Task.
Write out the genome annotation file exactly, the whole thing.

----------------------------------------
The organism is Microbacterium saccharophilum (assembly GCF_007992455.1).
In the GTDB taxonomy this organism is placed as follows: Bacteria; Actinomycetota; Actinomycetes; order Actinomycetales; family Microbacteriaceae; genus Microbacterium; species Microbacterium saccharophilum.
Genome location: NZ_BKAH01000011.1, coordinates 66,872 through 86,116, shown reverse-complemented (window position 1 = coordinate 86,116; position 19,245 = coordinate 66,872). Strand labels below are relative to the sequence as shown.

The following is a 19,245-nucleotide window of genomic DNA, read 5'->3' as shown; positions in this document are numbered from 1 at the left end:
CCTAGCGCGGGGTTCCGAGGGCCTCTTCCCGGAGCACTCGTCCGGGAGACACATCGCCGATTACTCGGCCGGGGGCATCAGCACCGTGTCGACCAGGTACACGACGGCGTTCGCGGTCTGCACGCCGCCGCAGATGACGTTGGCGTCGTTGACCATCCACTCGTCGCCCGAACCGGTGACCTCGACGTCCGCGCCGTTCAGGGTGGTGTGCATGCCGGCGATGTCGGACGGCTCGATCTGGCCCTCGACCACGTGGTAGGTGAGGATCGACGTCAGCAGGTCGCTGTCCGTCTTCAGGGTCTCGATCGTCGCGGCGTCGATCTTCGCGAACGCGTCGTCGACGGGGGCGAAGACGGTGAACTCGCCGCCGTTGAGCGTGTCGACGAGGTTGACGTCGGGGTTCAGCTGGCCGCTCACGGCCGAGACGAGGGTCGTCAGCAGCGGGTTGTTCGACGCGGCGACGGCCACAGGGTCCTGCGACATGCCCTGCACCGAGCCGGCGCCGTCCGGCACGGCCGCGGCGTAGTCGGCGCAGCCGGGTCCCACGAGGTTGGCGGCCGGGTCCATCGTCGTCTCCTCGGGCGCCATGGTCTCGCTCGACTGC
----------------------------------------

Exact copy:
The organism is Microbacterium saccharophilum (assembly GCF_007992455.1).
In the GTDB taxonomy this organism is placed as follows: Bacteria; Actinomycetota; Actinomycetes; order Actinomycetales; family Microbacteriaceae; genus Microbacterium; species Microbacterium saccharophilum.
Genome location: NZ_BKAH01000011.1, coordinates 66,872 through 86,116, shown reverse-complemented (window position 1 = coordinate 86,116; position 19,245 = coordinate 66,872). Strand labels below are relative to the sequence as shown.

The following is a 19,245-nucleotide window of genomic DNA, read 5'->3' as shown; positions in this document are numbered from 1 at the left end:
CCTAGCGCGGGGTTCCGAGGGCCTCTTCCCGGAGCACTCGTCCGGGAGACACATCGCCGATTACTCGGCCGGGGGCATCAGCACCGTGTCGACCAGGTACACGACGGCGTTCGCGGTCTGCACGCCGCCGCAGATGACGTTGGCGTCGTTGACCATCCACTCGTCGCCCGAACCGGTGACCTCGACGTCCGCGCCGTTCAGGGTGGTGTGCATGCCGGCGATGTCGGACGGCTCGATCTGGCCCTCGACCACGTGGTAGGTGAGGATCGACGTCAGCAGGTCGCTGTCCGTCTTCAGGGTCTCGATCGTCGCGGCGTCGATCTTCGCGAACGCGTCGTCGACGGGGGCGAAGACGGTGAACTCGCCGCCGTTGAGCGTGTCGACGAGGTTGACGTCGGGGTTCAGCTGGCCGCTCACGGCCGAGACGAGGGTCGTCAGCAGCGGGTTGTTCGACGCGGCGACGGCCACAGGGTCCTGCGACATGCCCTGCACCGAGCCGGCGCCGTCCGGCACGGCCGCGGCGTAGTCGGCGCAGCCGGGTCCCACGAGGTTGGCGGCCGGGTCCATCGTCGTCTCCTCGGGCGCCATGGTCTCGCTCGACTGC